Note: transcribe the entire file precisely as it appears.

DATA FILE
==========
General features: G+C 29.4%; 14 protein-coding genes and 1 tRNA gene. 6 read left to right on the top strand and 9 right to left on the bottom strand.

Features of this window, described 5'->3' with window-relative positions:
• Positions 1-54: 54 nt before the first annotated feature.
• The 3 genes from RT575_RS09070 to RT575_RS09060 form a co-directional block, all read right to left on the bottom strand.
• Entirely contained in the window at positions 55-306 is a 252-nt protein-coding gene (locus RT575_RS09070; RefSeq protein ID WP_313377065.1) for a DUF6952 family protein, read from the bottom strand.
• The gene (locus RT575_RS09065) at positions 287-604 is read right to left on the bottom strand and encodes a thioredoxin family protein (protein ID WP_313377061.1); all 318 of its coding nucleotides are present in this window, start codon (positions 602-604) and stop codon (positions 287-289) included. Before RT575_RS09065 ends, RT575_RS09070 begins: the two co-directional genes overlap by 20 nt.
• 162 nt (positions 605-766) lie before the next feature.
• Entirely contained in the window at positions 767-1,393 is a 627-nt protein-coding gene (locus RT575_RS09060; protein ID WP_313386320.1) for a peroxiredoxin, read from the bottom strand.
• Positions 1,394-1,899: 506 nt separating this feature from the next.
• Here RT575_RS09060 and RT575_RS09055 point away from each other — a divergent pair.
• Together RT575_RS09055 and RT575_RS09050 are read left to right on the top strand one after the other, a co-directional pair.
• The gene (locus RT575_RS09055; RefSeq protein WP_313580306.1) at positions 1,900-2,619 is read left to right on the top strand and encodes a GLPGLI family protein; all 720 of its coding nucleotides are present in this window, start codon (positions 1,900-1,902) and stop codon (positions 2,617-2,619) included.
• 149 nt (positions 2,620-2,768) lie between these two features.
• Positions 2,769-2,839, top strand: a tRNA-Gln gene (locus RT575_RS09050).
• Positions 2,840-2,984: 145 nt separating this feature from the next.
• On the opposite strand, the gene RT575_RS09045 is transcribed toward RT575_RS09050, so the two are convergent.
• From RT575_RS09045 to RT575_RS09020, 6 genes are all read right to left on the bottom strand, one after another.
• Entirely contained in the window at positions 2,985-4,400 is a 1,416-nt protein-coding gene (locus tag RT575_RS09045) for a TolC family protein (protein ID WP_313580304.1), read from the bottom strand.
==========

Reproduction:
General features: G+C 29.4%; 14 protein-coding genes and 1 tRNA gene. 6 read left to right on the top strand and 9 right to left on the bottom strand.

Features of this window, described 5'->3' with window-relative positions:
• Positions 1-54: 54 nt before the first annotated feature.
• The 3 genes from RT575_RS09070 to RT575_RS09060 form a co-directional block, all read right to left on the bottom strand.
• Entirely contained in the window at positions 55-306 is a 252-nt protein-coding gene (locus RT575_RS09070; RefSeq protein ID WP_313377065.1) for a DUF6952 family protein, read from the bottom strand.
• The gene (locus RT575_RS09065) at positions 287-604 is read right to left on the bottom strand and encodes a thioredoxin family protein (protein ID WP_313377061.1); all 318 of its coding nucleotides are present in this window, start codon (positions 602-604) and stop codon (positions 287-289) included. Before RT575_RS09065 ends, RT575_RS09070 begins: the two co-directional genes overlap by 20 nt.
• 162 nt (positions 605-766) lie before the next feature.
• Entirely contained in the window at positions 767-1,393 is a 627-nt protein-coding gene (locus RT575_RS09060; protein ID WP_313386320.1) for a peroxiredoxin, read from the bottom strand.
• Positions 1,394-1,899: 506 nt separating this feature from the next.
• Here RT575_RS09060 and RT575_RS09055 point away from each other — a divergent pair.
• Together RT575_RS09055 and RT575_RS09050 are read left to right on the top strand one after the other, a co-directional pair.
• The gene (locus RT575_RS09055; RefSeq protein WP_313580306.1) at positions 1,900-2,619 is read left to right on the top strand and encodes a GLPGLI family protein; all 720 of its coding nucleotides are present in this window, start codon (positions 1,900-1,902) and stop codon (positions 2,617-2,619) included.
• 149 nt (positions 2,620-2,768) lie between these two features.
• Positions 2,769-2,839, top strand: a tRNA-Gln gene (locus RT575_RS09050).
• Positions 2,840-2,984: 145 nt separating this feature from the next.
• On the opposite strand, the gene RT575_RS09045 is transcribed toward RT575_RS09050, so the two are convergent.
• From RT575_RS09045 to RT575_RS09020, 6 genes are all read right to left on the bottom strand, one after another.
• Entirely contained in the window at positions 2,985-4,400 is a 1,416-nt protein-coding gene (locus tag RT575_RS09045) for a TolC family protein (protein ID WP_313580304.1), read from the bottom strand.